To the Editor:
The first presidential debate underscored one thing — what does Romney intend to do when campaign rhetoric must be turned into policy? He certainly gave us no clues. We all know that the economy has severely suffered since 2008 when the reckless practices of the financial industry drove us to the cliff of another depression. We all know that our health care system is broken. We all know that the tax code needs reform. We all know that tax cuts for the wealthy and the gall of George W. Bush to fight two wars on the national credit card have created unsustainable deficits.
But what we don’t know is what Mr. Romney will do about these problems beyond the heavily rehearsed rhetoric he spun out before the American people.
If Mitt Romney really cares about the middle class, why won’t he tell us how he is going to narrow the gap between the haves and the have nots beyond the fairy tale of “trickle down economics” that proved unsuccessful under both Ronald Reagan and George W. Bush? How is he going to make health care accessible and affordable to most Americans without the mechanism he put in place when he was governor of Massachusetts? What loopholes in the tax code are going to be closed to miraculously create a balanced budget? And do those loopholes include closing some of the more glaring examples of corporate welfare? Is he really going to pursue $2 trillion more money for the Pentagon to maintain an army based on the strategy of the Cold War that ended in 1989?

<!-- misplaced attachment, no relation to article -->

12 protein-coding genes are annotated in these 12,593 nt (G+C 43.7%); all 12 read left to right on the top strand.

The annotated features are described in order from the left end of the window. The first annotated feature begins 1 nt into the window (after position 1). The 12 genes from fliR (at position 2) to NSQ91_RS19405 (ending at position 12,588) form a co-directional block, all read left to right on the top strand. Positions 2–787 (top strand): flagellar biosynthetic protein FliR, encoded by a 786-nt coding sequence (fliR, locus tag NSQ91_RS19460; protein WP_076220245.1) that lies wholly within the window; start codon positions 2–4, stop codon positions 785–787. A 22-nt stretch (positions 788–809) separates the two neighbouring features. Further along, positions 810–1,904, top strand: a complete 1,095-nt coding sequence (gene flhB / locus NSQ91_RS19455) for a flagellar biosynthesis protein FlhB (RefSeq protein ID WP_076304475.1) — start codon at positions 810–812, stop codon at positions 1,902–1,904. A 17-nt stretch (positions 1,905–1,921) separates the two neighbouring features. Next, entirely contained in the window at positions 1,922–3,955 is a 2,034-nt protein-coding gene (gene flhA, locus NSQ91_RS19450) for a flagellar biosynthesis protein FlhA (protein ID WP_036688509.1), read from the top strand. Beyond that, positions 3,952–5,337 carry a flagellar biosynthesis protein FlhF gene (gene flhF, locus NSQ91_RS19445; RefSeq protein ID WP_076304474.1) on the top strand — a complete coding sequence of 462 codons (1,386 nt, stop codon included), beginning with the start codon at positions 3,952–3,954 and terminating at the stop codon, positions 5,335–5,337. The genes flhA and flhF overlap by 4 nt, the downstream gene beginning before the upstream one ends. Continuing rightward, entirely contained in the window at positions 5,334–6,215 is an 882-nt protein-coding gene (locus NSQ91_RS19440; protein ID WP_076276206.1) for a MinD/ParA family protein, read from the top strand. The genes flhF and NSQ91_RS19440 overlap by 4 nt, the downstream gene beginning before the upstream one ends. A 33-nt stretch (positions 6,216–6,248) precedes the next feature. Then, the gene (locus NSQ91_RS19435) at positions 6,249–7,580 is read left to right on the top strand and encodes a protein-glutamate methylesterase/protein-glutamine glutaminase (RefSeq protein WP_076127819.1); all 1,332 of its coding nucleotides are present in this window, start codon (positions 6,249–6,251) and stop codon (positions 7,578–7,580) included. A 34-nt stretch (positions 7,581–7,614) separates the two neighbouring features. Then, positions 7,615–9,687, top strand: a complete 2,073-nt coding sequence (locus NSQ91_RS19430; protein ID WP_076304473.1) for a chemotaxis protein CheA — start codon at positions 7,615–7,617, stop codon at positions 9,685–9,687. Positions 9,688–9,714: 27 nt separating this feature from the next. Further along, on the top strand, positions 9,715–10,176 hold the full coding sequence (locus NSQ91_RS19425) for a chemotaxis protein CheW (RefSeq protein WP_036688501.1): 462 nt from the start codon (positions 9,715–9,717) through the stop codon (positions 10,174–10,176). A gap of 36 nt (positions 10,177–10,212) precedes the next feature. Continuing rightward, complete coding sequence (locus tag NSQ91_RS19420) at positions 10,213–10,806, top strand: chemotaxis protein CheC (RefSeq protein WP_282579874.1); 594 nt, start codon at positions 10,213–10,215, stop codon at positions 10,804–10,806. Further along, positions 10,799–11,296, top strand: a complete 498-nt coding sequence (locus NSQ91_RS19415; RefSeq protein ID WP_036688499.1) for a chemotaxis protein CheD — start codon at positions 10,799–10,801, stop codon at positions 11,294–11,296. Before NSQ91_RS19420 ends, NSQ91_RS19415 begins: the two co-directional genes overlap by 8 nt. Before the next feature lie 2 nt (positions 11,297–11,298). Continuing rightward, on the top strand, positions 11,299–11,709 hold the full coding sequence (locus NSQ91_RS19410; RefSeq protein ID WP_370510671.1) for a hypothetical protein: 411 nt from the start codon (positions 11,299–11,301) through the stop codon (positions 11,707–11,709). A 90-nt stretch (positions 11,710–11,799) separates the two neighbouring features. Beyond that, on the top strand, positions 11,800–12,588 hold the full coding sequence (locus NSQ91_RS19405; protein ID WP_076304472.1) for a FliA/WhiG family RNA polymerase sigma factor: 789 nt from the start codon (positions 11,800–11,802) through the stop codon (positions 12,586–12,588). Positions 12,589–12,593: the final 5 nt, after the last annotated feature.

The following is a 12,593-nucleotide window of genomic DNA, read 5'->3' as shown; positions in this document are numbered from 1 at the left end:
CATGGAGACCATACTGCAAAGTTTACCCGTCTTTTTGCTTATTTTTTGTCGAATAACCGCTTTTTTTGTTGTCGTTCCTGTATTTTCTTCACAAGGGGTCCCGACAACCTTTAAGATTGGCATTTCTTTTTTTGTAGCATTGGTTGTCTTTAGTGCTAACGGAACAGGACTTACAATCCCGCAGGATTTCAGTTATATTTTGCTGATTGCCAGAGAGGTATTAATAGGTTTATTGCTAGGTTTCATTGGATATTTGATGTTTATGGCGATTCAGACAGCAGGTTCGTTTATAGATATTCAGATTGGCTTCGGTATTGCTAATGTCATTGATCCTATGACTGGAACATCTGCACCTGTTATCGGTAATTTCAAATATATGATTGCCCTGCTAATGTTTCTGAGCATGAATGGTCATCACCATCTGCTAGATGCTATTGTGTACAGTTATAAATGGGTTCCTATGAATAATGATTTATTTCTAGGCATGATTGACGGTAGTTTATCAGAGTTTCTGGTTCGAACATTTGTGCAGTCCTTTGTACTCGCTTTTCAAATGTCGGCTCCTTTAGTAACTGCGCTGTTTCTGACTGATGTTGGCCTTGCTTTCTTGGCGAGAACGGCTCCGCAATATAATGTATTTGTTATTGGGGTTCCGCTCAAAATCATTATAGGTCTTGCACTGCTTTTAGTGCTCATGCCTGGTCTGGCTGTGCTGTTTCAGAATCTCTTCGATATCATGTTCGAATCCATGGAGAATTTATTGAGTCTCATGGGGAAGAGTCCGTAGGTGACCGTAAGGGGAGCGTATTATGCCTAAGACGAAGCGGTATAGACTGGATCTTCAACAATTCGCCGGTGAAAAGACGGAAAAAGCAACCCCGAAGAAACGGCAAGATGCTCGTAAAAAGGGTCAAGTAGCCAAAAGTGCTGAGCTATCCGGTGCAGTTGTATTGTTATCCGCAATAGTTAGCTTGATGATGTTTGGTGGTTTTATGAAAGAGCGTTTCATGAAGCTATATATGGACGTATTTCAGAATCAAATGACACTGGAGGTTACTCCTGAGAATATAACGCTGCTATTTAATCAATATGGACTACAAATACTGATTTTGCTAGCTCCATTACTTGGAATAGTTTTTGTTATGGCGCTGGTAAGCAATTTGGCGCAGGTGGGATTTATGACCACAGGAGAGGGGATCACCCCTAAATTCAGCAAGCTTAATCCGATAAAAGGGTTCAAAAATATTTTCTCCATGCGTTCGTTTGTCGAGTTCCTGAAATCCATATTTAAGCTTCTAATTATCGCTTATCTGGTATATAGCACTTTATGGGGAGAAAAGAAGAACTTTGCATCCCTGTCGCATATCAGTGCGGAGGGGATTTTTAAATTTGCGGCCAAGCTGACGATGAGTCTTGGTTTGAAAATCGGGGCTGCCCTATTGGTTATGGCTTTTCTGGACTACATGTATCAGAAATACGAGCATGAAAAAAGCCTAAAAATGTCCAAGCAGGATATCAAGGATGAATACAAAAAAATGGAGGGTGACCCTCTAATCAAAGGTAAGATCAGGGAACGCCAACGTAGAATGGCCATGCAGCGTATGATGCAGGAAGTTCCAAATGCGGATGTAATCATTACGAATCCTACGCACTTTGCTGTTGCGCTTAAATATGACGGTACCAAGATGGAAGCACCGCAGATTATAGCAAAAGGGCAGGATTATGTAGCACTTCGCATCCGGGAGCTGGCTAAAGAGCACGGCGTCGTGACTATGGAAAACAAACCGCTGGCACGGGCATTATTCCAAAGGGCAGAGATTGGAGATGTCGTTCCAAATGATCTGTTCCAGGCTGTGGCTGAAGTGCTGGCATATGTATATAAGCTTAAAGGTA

The list goes on. How is he going to strengthen American education by cutting the teachers, prepare for future energy demands while concentrating solely on fossil fuels? How is he going to create all those promised jobs by giving us nothing more specific than the specious argument that he is a businessman who knows how to manage a business. Mr. Romney, the global economy is a much more complex organism than a business bought out by Bain Capital.
This is a crucial election in American history. As citizens we are going to have to live with the results. We need specifics.